Weight Watchers Recipes > Soups and drinks > Weight Watchers Creamed Corn Recipe

Weight Watchers Creamed Corn recipe

Ingredients Needed

  1. Scallions (0.25 cup of minced)
  2. Salted Butter (2.0 tsp)
  3. Frozen corn kernels (2.5 cup)
  4. All-purpose flour (1.0 tbsp)
  5. Fat Free Skim Milk (1.0 cup)
  6. Salt (1.0 dash)
  7. Black Pepper - freshly ground (0.125 tsp)


A recipe that you can definitely use when making creamed corn.

  • First place a large skillet over medium heat. Add 2 teaspoons of salted butter and cook until the butter melts.
  • Next add ¼ cup of minced scallions and sauté for 2 minutes or until tender.
  • Then add two and a half cups of corn and continue to sauté for another 1 minute to heat through or slightly longer if using frozen corn.
  • Add 1 tablespoon of all-purpose flour and stir to coat the corn and scallions. Now add 1 cup of fat free skim milk and simmer it.
  • Adjust the heat from medium to low and continue to cook for 10 to 12 minutes or until the mixture thickens. Make sure that you do not cover the skillet while you simmer the mixture.
  • When cooked, remove from heat and season it with salt and pepper. Transfer the creamed corn in a bowl and serve.
  • Facts on Corn:

    The health benefits of corn are remarkable. A few of them are listed below:

    Corn acts as a heart protector: Corn is a great source of both soluble and insoluble fiber. The soluble fiber binds with cholesterol in bile from the liver. It then passes from the body taking the cholesterol with it.

    Corn is also rich in folate, a B vitamin, which prevent heart attack, stroke, or peripheral vascular disease. A cup of corn can provide 19 percent of the daily recommended value for folate.

    Corn acts as a cancer fighter: Corn contains antioxidant properties that can be related with reduced risk of lung cancer.

    The fiber in corn also keeps the digestive system healthy therefore lowering the risk of colon cancer.

    Corn prevents anemia: The vitamin B12 and folic acid present in corn prevent anemia caused by the deficiency of iron.

    Corn cleans the digestive system: The insoluble fiber in corn makes it good for those with common digestive ailments, like constipation and hemorrhoids. The fiber absorbs water, which swells the stool and speeds its movement.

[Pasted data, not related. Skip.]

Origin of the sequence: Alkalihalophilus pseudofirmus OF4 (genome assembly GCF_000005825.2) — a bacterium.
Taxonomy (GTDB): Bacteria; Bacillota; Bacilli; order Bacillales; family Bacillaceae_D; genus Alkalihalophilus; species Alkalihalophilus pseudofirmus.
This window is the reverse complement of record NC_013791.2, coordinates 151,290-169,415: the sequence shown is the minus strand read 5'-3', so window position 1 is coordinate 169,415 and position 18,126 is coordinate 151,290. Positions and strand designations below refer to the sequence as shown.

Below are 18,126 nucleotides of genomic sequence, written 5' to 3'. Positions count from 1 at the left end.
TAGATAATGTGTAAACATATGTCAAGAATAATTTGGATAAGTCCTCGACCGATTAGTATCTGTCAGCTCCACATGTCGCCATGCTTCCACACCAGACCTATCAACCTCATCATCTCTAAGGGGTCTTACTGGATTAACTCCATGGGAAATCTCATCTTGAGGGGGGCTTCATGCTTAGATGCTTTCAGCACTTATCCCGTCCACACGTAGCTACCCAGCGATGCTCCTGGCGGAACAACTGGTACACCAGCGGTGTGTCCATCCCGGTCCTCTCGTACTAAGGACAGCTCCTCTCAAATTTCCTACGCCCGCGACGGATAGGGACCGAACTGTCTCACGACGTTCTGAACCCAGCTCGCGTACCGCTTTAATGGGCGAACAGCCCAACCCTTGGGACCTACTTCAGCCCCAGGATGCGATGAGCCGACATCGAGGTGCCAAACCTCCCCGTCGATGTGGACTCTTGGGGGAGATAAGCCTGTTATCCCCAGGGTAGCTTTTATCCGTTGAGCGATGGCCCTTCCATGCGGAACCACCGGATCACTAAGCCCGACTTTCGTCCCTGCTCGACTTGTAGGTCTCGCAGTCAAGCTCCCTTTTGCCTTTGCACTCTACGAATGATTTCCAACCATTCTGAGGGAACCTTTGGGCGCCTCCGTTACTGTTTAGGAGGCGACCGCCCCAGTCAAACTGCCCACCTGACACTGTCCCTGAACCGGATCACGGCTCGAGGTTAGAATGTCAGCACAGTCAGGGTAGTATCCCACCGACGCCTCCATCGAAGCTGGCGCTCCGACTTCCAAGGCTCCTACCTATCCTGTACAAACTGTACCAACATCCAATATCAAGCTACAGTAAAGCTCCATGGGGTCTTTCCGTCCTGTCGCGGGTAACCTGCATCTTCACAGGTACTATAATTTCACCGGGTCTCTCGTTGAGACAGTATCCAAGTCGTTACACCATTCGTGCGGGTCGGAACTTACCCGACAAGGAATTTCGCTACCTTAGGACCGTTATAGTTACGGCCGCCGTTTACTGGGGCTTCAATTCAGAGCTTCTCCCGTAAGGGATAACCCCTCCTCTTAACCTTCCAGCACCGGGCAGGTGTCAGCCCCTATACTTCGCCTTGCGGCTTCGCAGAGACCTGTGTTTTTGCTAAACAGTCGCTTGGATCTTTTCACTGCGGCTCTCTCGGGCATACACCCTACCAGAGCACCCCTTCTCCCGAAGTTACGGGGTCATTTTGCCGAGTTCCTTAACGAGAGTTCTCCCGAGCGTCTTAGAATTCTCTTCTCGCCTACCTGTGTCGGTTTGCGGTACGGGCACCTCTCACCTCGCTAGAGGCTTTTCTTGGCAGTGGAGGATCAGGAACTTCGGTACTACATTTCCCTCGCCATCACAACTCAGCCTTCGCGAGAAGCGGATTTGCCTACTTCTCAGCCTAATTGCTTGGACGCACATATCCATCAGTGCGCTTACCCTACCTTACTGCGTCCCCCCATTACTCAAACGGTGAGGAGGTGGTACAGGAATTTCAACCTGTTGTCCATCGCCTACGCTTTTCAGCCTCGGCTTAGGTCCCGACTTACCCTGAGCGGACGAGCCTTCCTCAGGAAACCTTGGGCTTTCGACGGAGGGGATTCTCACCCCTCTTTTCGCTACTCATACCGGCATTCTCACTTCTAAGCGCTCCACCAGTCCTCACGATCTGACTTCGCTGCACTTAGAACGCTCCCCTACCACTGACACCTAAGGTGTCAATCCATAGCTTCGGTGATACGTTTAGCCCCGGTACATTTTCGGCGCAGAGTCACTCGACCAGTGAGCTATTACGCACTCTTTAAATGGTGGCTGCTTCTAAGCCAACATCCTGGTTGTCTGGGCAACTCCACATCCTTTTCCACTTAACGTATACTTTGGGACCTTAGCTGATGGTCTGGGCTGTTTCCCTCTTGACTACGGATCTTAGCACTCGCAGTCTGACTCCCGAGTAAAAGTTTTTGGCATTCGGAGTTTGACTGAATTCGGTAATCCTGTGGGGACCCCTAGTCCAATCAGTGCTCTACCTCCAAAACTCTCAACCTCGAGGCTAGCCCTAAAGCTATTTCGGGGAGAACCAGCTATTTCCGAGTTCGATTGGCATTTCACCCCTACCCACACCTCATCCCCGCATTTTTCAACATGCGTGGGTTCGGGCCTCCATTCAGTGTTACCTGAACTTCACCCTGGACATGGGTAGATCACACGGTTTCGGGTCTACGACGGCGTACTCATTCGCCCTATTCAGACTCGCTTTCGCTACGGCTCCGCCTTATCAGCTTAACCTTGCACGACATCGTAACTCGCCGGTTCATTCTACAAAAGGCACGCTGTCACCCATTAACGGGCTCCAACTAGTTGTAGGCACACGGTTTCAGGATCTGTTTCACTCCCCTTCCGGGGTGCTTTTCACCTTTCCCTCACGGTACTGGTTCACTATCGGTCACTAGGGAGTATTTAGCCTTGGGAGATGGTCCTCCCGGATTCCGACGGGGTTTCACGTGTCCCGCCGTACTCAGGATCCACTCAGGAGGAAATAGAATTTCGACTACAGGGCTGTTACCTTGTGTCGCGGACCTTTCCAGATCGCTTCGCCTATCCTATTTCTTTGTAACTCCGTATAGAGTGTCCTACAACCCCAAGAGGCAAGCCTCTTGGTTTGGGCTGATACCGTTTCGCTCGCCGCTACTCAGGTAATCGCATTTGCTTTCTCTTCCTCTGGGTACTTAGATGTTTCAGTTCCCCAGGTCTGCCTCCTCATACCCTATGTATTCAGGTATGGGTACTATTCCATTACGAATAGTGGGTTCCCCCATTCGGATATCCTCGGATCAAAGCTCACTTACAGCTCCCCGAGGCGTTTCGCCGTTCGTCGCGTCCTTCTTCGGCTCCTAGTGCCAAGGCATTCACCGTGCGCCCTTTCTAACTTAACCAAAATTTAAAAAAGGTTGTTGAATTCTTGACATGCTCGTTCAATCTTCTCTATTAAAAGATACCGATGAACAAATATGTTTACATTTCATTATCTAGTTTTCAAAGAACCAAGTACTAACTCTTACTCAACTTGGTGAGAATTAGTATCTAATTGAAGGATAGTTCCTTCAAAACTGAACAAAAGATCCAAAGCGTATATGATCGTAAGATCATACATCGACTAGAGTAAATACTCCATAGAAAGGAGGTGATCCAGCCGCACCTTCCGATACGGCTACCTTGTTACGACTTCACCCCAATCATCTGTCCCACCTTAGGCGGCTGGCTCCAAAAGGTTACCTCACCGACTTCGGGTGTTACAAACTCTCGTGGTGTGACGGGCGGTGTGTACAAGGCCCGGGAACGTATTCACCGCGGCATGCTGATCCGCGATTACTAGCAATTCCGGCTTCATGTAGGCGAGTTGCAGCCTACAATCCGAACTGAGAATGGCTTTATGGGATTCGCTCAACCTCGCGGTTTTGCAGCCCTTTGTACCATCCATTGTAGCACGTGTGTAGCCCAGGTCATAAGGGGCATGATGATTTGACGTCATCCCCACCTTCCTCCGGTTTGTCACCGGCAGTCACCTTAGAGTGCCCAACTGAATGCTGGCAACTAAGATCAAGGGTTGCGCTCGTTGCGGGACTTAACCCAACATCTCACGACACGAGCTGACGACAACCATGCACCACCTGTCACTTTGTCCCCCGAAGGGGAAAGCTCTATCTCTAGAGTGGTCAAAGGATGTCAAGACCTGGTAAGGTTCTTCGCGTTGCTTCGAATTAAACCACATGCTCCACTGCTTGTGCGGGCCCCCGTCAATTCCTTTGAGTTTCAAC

Corn is a brain food: Corn is a good source of thiamine (vitamin B1) which is part of the process of changing food to energy in the body and a major player in the functions of the brain cells to perform cognitive duties.

    Corn is good for the eyes: Corn also has beta carotene and folate which can slow down age related macular degeneration. Corn bred to contain increased levels of beta-carotene is a good source of vitamin A, which can delay age related macular degeneration.

    Corn is good for diabetics: Corn is classified as starch along with grains, peas, potatoes and beans on the Diabetes Food Pyramid. When you eat corn in moderate amounts, it supplies just the right mix of minerals and vitamins to help make sure that the person's insulin stays in a healthy range.

    Skin benefits from Corn: Corn oil is a rich source of linoleic acid, one of two essential acids essential for good skin. Corn starch may also be applied topically to relieve skin rashes and irritations.

    Corn aids pregnancy: Women who want to get pregnant should take sufficient amount of folate to avoid neural-tube birth defects. Being rich in folate, corn helps the generation of new cells, particularly important before and during pregnancy.

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Nutritional Information for 1 Serving

  • Calories


  • Fat


  • Carbs


  • Protein